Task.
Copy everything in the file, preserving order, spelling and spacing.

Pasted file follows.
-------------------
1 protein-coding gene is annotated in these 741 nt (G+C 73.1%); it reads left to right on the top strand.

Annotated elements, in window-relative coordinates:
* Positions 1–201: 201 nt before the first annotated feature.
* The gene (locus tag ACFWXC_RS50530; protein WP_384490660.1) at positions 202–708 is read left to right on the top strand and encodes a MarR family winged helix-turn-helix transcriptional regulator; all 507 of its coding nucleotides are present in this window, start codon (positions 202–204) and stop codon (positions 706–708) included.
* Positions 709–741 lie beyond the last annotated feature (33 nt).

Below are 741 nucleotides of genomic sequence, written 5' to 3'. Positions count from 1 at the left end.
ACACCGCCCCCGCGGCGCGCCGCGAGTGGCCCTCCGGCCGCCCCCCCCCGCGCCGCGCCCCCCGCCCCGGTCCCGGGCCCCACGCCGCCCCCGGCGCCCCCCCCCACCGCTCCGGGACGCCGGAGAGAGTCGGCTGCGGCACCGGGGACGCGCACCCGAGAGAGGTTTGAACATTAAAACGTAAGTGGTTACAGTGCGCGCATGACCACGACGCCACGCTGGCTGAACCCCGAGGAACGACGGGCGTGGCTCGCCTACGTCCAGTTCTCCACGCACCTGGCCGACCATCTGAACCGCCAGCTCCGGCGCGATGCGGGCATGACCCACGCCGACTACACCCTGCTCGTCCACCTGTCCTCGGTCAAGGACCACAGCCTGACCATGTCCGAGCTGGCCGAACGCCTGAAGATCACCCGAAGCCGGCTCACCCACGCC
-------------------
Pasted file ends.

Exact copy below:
1 protein-coding gene is annotated in these 741 nt (G+C 73.1%); it reads left to right on the top strand.

Annotated elements, in window-relative coordinates:
* Positions 1–201: 201 nt before the first annotated feature.
* The gene (locus tag ACFWXC_RS50530; protein WP_384490660.1) at positions 202–708 is read left to right on the top strand and encodes a MarR family winged helix-turn-helix transcriptional regulator; all 507 of its coding nucleotides are present in this window, start codon (positions 202–204) and stop codon (positions 706–708) included.
* Positions 709–741 lie beyond the last annotated feature (33 nt).

Below are 741 nucleotides of genomic sequence, written 5' to 3'. Positions count from 1 at the left end.
ACACCGCCCCCGCGGCGCGCCGCGAGTGGCCCTCCGGCCGCCCCCCCCCGCGCCGCGCCCCCCGCCCCGGTCCCGGGCCCCACGCCGCCCCCGGCGCCCCCCCCCACCGCTCCGGGACGCCGGAGAGAGTCGGCTGCGGCACCGGGGACGCGCACCCGAGAGAGGTTTGAACATTAAAACGTAAGTGGTTACAGTGCGCGCATGACCACGACGCCACGCTGGCTGAACCCCGAGGAACGACGGGCGTGGCTCGCCTACGTCCAGTTCTCCACGCACCTGGCCGACCATCTGAACCGCCAGCTCCGGCGCGATGCGGGCATGACCCACGCCGACTACACCCTGCTCGTCCACCTGTCCTCGGTCAAGGACCACAGCCTGACCATGTCCGAGCTGGCCGAACGCCTGAAGATCACCCGAAGCCGGCTCACCCACGCC